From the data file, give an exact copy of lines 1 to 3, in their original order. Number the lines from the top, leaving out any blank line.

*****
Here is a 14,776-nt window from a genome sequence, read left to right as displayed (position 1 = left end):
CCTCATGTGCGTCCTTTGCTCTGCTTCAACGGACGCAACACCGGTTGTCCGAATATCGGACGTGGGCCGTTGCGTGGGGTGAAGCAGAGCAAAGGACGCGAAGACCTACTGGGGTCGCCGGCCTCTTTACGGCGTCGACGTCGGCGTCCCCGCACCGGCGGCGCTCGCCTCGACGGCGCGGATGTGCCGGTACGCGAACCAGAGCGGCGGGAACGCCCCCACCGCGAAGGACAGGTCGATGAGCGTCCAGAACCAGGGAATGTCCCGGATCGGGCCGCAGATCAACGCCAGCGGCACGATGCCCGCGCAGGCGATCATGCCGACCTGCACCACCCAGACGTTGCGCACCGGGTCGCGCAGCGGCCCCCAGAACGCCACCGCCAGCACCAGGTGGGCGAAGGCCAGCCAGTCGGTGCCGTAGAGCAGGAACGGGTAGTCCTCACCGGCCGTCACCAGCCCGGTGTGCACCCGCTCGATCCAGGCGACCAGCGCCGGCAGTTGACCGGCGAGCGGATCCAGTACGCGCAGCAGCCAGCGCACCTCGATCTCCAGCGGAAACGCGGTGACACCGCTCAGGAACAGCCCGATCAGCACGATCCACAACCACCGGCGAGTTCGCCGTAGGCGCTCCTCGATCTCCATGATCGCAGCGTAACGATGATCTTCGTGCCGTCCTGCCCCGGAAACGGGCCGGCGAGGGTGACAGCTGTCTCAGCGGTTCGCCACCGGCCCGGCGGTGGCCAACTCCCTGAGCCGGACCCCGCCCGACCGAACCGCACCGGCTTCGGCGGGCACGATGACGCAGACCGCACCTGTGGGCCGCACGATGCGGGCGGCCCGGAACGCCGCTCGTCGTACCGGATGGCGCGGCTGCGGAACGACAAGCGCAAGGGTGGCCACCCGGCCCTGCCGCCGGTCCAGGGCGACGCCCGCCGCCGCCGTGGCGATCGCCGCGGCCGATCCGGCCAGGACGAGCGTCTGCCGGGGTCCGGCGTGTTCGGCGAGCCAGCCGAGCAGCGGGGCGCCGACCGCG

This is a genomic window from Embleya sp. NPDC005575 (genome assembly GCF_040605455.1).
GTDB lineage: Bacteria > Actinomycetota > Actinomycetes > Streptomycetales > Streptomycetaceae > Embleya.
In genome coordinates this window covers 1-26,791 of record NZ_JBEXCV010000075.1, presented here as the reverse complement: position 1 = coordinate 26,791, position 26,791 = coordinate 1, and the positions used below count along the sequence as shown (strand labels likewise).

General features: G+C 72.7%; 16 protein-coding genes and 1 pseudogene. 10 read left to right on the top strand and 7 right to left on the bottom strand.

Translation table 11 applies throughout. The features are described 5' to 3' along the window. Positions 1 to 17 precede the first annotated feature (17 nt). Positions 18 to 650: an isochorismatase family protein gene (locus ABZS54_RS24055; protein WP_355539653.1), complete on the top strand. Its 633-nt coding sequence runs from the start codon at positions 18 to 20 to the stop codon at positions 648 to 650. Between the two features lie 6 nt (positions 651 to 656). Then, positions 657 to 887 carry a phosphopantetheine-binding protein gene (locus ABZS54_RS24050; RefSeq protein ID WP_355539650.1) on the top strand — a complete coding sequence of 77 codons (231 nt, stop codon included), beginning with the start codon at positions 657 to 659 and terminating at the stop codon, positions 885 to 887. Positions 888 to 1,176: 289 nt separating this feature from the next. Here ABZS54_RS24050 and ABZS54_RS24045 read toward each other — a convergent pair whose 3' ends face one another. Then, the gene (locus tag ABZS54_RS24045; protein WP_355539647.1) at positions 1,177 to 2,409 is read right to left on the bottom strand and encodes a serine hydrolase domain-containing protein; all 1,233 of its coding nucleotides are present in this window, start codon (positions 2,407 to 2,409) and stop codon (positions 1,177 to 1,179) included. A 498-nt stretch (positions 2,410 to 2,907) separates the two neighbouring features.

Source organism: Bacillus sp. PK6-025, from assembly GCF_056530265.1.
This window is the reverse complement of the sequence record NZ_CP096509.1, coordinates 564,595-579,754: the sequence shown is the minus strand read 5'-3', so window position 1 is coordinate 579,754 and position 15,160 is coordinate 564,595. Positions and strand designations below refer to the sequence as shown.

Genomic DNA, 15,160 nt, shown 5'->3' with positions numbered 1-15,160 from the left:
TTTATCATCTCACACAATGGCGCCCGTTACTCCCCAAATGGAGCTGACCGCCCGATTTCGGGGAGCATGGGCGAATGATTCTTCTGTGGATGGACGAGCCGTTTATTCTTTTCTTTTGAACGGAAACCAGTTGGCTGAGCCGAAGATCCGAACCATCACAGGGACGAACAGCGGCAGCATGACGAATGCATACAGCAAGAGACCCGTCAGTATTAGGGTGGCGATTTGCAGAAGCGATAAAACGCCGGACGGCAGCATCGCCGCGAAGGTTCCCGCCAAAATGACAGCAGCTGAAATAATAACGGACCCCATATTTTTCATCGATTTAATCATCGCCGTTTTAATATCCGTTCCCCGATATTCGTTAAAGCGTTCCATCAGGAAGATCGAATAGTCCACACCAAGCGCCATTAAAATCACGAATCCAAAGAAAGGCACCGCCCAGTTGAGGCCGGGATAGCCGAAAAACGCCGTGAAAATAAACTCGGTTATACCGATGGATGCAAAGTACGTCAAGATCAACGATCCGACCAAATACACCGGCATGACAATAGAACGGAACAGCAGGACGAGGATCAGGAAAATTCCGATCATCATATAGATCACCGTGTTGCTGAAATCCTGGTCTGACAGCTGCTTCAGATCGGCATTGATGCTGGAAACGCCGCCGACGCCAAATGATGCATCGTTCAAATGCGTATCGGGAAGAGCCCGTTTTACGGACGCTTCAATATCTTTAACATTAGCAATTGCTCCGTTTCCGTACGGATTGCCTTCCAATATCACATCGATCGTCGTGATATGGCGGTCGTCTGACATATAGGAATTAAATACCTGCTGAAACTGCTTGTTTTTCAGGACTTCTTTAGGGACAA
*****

Here is a 14,776-nt window from a genome sequence, read left to right as displayed (position 1 = left end):
CCTCATGTGCGTCCTTTGCTCTGCTTCAACGGACGCAACACCGGTTGTCCGAATATCGGACGTGGGCCGTTGCGTGGGGTGAAGCAGAGCAAAGGACGCGAAGACCTACTGGGGTCGCCGGCCTCTTTACGGCGTCGACGTCGGCGTCCCCGCACCGGCGGCGCTCGCCTCGACGGCGCGGATGTGCCGGTACGCGAACCAGAGCGGCGGGAACGCCCCCACCGCGAAGGACAGGTCGATGAGCGTCCAGAACCAGGGAATGTCCCGGATCGGGCCGCAGATCAACGCCAGCGGCACGATGCCCGCGCAGGCGATCATGCCGACCTGCACCACCCAGACGTTGCGCACCGGGTCGCGCAGCGGCCCCCAGAACGCCACCGCCAGCACCAGGTGGGCGAAGGCCAGCCAGTCGGTGCCGTAGAGCAGGAACGGGTAGTCCTCACCGGCCGTCACCAGCCCGGTGTGCACCCGCTCGATCCAGGCGACCAGCGCCGGCAGTTGACCGGCGAGCGGATCCAGTACGCGCAGCAGCCAGCGCACCTCGATCTCCAGCGGAAACGCGGTGACACCGCTCAGGAACAGCCCGATCAGCACGATCCACAACCACCGGCGAGTTCGCCGTAGGCGCTCCTCGATCTCCATGATCGCAGCGTAACGATGATCTTCGTGCCGTCCTGCCCCGGAAACGGGCCGGCGAGGGTGACAGCTGTCTCAGCGGTTCGCCACCGGCCCGGCGGTGGCCAACTCCCTGAGCCGGACCCCGCCCGACCGAACCGCACCGGCTTCGGCGGGCACGATGACGCAGACCGCACCTGTGGGCCGCACGATGCGGGCGGCCCGGAACGCCGCTCGTCGTACCGGATGGCGCGGCTGCGGAACGACAAGCGCAAGGGTGGCCACCCGGCCCTGCCGCCGGTCCAGGGCGACGCCCGCCGCCGCCGTGGCGATCGCCGCGGCCGATCCGGCCAGGACGAGCGTCTGCCGGGGTCCGGCGTGTTCGGCGAGCCAGCCGAGCAGCGGGGCGCCGACCGCG

This is a genomic window from Embleya sp. NPDC005575 (genome assembly GCF_040605455.1).